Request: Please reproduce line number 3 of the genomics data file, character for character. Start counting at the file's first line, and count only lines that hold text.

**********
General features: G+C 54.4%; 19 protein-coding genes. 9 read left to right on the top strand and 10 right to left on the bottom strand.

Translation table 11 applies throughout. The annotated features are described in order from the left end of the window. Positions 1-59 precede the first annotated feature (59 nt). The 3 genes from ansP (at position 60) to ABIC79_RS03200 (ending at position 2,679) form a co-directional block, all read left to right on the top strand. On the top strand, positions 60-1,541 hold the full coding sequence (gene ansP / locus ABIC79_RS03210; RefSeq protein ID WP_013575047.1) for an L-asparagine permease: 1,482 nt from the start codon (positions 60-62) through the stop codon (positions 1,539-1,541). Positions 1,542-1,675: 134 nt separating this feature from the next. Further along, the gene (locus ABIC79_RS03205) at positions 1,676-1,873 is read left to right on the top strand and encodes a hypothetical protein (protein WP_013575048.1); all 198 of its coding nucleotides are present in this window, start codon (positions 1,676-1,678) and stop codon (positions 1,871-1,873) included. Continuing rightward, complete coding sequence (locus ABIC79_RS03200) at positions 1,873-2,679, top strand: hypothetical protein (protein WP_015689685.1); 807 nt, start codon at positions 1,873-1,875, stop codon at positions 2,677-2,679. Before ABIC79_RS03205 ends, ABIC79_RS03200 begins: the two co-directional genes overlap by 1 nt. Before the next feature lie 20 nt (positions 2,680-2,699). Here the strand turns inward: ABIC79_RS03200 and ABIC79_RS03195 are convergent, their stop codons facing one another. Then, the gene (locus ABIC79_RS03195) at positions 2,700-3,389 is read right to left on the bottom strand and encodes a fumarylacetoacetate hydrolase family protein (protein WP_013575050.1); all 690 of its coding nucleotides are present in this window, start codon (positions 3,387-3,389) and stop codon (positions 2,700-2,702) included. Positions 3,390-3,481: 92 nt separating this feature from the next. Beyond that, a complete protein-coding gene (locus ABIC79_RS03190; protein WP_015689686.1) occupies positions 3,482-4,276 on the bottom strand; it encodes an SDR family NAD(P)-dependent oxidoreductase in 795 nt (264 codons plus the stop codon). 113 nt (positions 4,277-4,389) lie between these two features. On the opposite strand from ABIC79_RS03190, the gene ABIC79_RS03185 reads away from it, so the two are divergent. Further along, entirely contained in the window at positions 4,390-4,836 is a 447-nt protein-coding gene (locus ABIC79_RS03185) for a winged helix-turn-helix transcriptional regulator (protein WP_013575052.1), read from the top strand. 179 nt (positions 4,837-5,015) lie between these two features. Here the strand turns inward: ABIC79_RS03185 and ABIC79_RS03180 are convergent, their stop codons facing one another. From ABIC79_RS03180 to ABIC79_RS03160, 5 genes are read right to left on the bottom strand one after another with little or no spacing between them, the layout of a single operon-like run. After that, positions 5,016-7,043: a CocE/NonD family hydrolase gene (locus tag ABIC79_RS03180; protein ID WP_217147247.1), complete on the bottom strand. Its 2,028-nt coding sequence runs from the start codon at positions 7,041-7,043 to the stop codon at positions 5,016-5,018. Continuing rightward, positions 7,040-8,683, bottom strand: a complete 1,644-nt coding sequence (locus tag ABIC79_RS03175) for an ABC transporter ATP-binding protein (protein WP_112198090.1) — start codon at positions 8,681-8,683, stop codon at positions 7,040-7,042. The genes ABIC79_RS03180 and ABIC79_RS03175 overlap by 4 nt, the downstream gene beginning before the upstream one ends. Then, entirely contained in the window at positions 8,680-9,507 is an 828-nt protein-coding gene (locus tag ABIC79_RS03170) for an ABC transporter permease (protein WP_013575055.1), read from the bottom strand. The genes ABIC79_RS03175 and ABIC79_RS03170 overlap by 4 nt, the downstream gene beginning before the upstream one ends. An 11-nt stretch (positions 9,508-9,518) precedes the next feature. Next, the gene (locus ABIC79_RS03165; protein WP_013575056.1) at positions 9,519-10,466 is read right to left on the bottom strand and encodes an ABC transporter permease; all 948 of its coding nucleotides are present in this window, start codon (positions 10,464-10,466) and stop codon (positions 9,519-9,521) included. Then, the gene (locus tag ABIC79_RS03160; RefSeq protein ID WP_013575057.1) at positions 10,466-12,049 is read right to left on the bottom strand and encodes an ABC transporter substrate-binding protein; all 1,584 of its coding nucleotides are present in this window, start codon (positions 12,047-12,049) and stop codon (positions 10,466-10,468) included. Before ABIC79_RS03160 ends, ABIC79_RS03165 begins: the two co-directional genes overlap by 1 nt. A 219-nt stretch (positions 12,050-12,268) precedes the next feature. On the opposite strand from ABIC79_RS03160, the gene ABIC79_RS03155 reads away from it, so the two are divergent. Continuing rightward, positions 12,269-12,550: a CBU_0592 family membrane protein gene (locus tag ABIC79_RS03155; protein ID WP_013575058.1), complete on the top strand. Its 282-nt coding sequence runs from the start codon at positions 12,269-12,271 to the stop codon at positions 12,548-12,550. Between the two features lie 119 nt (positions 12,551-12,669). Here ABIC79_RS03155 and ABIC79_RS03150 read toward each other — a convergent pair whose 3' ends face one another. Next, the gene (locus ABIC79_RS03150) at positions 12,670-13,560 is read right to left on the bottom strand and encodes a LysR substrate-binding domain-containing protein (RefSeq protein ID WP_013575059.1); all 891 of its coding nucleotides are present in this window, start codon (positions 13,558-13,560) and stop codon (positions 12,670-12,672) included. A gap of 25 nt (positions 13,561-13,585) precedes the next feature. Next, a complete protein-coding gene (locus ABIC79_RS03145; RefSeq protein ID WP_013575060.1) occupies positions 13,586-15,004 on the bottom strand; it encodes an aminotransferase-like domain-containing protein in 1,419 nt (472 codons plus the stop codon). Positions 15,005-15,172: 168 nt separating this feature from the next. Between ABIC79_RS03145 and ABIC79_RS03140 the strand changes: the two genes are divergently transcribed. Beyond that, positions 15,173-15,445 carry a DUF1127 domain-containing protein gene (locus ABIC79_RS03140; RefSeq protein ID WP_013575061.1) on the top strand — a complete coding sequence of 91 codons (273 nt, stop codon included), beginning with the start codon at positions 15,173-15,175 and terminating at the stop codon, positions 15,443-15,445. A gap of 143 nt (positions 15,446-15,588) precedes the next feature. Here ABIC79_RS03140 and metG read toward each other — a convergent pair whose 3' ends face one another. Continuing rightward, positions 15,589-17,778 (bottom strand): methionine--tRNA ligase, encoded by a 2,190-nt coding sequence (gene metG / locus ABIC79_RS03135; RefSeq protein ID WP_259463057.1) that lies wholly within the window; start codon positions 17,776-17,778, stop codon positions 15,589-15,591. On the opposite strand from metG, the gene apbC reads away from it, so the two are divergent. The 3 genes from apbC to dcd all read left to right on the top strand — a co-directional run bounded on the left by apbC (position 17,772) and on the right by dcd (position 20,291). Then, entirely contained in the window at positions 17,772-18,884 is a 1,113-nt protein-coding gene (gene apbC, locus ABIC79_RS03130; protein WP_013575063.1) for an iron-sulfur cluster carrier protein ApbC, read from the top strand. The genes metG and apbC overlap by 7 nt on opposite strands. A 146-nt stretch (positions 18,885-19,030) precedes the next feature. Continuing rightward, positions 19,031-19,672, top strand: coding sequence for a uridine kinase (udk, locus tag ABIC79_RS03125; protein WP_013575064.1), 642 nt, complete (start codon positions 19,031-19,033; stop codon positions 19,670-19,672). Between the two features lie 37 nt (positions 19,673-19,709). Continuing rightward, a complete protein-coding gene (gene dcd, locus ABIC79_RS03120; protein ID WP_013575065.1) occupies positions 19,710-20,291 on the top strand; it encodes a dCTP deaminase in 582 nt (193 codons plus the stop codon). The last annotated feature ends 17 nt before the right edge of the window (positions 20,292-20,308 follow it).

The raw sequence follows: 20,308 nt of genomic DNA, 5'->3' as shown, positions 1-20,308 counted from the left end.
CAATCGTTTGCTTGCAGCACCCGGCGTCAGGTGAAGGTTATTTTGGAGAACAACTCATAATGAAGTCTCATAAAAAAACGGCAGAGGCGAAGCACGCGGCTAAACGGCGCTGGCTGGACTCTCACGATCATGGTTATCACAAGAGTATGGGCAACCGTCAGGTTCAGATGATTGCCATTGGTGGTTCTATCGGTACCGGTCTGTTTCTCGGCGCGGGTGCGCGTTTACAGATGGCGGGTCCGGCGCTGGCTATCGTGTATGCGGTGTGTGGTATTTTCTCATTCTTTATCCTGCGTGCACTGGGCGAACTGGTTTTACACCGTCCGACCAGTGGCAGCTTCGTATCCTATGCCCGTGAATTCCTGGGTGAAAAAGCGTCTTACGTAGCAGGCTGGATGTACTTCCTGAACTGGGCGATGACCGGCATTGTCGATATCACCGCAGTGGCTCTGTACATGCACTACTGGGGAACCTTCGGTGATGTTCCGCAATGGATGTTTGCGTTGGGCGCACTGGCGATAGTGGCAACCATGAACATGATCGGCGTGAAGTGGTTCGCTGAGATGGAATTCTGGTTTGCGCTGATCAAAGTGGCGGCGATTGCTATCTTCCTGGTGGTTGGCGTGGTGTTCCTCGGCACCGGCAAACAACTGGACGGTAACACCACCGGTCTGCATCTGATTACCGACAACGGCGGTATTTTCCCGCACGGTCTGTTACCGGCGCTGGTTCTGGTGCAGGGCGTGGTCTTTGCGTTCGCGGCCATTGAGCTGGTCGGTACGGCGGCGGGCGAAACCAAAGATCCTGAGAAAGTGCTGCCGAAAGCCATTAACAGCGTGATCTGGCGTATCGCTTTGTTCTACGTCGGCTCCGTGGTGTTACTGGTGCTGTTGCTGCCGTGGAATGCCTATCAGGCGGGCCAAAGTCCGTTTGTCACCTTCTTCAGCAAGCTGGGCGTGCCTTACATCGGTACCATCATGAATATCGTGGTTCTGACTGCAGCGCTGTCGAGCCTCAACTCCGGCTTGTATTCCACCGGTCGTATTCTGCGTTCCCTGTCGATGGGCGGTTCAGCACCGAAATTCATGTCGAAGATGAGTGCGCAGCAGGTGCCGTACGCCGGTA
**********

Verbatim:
The raw sequence follows: 20,308 nt of genomic DNA, 5'->3' as shown, positions 1-20,308 counted from the left end.